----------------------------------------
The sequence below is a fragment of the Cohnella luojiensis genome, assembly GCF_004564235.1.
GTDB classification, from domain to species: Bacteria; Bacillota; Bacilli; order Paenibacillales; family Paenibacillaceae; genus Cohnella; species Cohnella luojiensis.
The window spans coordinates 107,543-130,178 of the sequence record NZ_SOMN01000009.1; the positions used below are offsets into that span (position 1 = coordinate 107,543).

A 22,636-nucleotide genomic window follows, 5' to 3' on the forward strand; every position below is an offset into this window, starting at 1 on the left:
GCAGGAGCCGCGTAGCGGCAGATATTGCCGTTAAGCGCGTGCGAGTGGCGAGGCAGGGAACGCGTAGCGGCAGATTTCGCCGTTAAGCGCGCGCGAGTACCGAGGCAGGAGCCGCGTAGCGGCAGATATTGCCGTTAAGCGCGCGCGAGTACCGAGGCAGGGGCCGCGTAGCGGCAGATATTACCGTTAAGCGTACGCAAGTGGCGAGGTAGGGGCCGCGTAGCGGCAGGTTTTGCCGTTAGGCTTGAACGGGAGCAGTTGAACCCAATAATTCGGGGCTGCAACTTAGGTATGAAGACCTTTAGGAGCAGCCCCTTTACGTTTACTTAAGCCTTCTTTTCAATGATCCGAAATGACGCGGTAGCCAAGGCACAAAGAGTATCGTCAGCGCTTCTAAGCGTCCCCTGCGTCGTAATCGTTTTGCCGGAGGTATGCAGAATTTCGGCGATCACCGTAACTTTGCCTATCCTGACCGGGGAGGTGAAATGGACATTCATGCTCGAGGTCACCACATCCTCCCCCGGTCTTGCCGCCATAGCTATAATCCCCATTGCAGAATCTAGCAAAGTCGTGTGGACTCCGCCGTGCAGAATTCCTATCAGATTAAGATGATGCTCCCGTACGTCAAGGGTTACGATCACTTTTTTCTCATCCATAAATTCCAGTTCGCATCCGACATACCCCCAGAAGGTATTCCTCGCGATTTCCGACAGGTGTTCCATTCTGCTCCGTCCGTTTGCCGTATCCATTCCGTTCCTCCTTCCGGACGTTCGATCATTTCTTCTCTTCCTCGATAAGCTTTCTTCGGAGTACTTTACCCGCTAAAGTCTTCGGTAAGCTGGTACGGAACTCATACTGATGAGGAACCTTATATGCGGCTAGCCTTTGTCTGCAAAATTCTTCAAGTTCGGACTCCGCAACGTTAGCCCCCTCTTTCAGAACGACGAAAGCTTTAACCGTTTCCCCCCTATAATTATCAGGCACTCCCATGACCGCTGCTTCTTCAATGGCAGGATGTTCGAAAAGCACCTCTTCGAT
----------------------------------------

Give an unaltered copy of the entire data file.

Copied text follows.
The sequence below is a fragment of the Cohnella luojiensis genome, assembly GCF_004564235.1.
GTDB classification, from domain to species: Bacteria; Bacillota; Bacilli; order Paenibacillales; family Paenibacillaceae; genus Cohnella; species Cohnella luojiensis.
The window spans coordinates 107,543-130,178 of the sequence record NZ_SOMN01000009.1; the positions used below are offsets into that span (position 1 = coordinate 107,543).

A 22,636-nucleotide genomic window follows, 5' to 3' on the forward strand; every position below is an offset into this window, starting at 1 on the left:
GCAGGAGCCGCGTAGCGGCAGATATTGCCGTTAAGCGCGTGCGAGTGGCGAGGCAGGGAACGCGTAGCGGCAGATTTCGCCGTTAAGCGCGCGCGAGTACCGAGGCAGGAGCCGCGTAGCGGCAGATATTGCCGTTAAGCGCGCGCGAGTACCGAGGCAGGGGCCGCGTAGCGGCAGATATTACCGTTAAGCGTACGCAAGTGGCGAGGTAGGGGCCGCGTAGCGGCAGGTTTTGCCGTTAGGCTTGAACGGGAGCAGTTGAACCCAATAATTCGGGGCTGCAACTTAGGTATGAAGACCTTTAGGAGCAGCCCCTTTACGTTTACTTAAGCCTTCTTTTCAATGATCCGAAATGACGCGGTAGCCAAGGCACAAAGAGTATCGTCAGCGCTTCTAAGCGTCCCCTGCGTCGTAATCGTTTTGCCGGAGGTATGCAGAATTTCGGCGATCACCGTAACTTTGCCTATCCTGACCGGGGAGGTGAAATGGACATTCATGCTCGAGGTCACCACATCCTCCCCCGGTCTTGCCGCCATAGCTATAATCCCCATTGCAGAATCTAGCAAAGTCGTGTGGACTCCGCCGTGCAGAATTCCTATCAGATTAAGATGATGCTCCCGTACGTCAAGGGTTACGATCACTTTTTTCTCATCCATAAATTCCAGTTCGCATCCGACATACCCCCAGAAGGTATTCCTCGCGATTTCCGACAGGTGTTCCATTCTGCTCCGTCCGTTTGCCGTATCCATTCCGTTCCTCCTTCCGGACGTTCGATCATTTCTTCTCTTCCTCGATAAGCTTTCTTCGGAGTACTTTACCCGCTAAAGTCTTCGGTAAGCTGGTACGGAACTCATACTGATGAGGAACCTTATATGCGGCTAGCCTTTGTCTGCAAAATTCTTCAAGTTCGGACTCCGCAACGTTAGCCCCCTCTTTCAGAACGACGAAAGCTTTAACCGTTTCCCCCCTATAATTATCAGGCACTCCCATGACCGCTGCTTCTTCAATGGCAGGATGTTCGAAAAGCACCTCTTCGAT